Saudi Arabia is planning to impose income tax on foreign residents working in the kingdom to shore up its falling revenues as a result of a fall in crude oil prices. The move, if implemented, could impact nine million migrant workers, including three million Indians.
The proposal is part of the country's National Transformation Plan released last week and is still at a preliminary stage.
"It is in reality an old proposal, and it was presented in the past, but it is one of the initiatives that will be raised by the finance ministry," Bloomberg quoted Saudi Finance Minister Ibrahim al-Assaf as saying on Tuesday.
The minister clarified that the Saudi government does not intend to levy income tax on its citizens.
The move is a brainchild of Deputy Crown Prince Mohammed bin Salman and is being seen as a significant departure from the policies of the past, the agency added.
To begin with, Saudi Arabia, in line with the other five Gulf Cooperation Council members, will start imposing value-added taxation from 2018 to boost its revenues.
"Deepening the taxation base will be an important step in increasing non-oil revenue, which will likely start with VAT first, but the discussion of income tax is notable," Bloomberg quoted Monica Malik, chief economist at Abu Dhabi Commercial Bank, as saying.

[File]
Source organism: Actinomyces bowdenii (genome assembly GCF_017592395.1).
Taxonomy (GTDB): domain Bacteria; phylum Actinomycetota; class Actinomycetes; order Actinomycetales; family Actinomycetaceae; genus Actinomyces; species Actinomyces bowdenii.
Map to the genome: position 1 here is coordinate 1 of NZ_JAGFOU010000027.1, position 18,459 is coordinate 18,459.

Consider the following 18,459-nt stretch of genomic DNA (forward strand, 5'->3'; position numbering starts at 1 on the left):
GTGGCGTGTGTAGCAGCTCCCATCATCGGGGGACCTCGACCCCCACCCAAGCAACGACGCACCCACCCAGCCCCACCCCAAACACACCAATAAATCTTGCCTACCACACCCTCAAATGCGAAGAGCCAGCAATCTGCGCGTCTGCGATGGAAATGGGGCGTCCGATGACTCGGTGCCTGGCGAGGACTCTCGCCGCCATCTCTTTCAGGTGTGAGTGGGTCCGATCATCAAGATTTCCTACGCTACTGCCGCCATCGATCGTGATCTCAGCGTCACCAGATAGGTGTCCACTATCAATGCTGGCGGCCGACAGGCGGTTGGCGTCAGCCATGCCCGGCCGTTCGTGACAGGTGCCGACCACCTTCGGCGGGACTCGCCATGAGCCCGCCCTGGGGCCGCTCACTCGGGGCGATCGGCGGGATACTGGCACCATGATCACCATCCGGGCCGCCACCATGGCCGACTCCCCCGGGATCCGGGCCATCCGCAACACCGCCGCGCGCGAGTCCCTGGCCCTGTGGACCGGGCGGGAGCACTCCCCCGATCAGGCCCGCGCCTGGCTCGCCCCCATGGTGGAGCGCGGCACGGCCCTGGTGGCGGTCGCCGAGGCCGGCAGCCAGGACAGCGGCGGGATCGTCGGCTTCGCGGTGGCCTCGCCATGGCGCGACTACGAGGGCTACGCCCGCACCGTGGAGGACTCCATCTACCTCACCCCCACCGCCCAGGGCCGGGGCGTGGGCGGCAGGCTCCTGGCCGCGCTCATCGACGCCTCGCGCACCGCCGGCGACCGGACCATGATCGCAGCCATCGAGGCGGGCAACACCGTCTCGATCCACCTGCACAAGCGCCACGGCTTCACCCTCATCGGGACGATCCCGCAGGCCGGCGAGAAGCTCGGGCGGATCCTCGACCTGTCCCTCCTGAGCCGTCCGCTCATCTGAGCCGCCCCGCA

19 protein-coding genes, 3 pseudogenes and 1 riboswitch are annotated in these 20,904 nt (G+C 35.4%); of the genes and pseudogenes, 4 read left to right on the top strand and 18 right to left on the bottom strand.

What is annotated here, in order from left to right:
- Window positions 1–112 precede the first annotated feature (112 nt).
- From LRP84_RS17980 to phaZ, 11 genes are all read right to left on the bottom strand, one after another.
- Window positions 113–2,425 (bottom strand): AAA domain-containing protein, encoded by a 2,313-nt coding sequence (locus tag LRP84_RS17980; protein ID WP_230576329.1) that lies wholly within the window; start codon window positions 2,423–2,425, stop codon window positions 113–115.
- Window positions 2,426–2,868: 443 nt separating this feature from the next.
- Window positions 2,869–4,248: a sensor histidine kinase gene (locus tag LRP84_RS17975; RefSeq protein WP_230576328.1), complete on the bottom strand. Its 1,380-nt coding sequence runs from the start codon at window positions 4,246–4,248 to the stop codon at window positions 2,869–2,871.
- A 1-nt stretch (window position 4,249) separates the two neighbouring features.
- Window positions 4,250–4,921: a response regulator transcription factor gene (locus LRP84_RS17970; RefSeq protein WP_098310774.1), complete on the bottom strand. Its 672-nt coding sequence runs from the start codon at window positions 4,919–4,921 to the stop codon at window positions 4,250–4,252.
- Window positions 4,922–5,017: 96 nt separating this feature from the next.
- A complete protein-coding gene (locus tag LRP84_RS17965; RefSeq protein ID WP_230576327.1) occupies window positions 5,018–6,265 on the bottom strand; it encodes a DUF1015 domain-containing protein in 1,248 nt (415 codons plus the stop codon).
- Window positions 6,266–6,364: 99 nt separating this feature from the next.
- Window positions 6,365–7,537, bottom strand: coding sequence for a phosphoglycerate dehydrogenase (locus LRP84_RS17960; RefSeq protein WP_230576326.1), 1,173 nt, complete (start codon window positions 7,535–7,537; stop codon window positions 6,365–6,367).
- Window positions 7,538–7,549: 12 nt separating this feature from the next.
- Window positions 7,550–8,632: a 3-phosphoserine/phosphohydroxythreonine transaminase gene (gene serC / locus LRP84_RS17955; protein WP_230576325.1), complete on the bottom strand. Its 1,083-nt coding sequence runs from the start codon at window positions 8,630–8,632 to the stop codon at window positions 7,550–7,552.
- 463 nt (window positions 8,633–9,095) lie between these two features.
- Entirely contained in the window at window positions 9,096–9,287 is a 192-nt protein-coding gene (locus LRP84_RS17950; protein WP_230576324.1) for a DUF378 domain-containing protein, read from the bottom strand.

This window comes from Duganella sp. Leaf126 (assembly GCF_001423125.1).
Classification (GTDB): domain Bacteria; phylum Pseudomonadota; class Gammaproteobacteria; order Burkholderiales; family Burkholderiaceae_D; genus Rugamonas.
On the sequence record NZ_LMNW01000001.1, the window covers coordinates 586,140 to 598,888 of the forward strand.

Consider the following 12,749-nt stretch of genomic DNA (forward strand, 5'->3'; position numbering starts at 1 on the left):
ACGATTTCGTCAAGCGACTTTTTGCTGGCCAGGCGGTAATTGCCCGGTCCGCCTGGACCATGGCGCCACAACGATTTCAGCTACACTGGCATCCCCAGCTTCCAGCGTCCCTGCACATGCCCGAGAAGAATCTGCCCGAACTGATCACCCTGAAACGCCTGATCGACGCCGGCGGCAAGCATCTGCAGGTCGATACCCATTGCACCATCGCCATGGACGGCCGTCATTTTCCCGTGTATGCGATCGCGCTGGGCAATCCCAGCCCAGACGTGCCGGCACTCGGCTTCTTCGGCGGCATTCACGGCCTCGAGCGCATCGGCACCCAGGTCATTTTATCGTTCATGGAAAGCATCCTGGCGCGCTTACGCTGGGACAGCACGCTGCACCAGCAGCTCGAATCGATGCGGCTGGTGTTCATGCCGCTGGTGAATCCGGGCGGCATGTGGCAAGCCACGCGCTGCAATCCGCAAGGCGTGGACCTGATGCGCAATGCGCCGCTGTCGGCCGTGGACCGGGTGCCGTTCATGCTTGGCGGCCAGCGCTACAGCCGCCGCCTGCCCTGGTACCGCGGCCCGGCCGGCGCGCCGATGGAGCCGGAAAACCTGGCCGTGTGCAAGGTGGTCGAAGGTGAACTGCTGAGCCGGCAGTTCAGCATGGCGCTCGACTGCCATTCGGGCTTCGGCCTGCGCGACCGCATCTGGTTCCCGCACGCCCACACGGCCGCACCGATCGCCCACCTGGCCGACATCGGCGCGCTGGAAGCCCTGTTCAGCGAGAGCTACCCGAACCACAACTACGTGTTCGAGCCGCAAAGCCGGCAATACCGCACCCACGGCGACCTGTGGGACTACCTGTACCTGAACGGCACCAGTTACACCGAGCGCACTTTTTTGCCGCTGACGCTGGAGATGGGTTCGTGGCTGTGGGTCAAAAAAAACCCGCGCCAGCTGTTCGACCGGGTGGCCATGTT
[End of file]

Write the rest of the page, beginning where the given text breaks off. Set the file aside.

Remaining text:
The move, however, could backfire, according to the chief economist at Saudi Arabia's National Commercial Bank.
"A tax on foreigners may end up being borne by their employers, who will find it more difficult to attract staff and fill posts whether it's for low or high wage jobs," Al-Shaikh told the agency.
There are 3.05 million Indians living in Saudi Arabia, working in various sectors ranging from construction to high-end scientific and research, according to the Indian embassy in the country.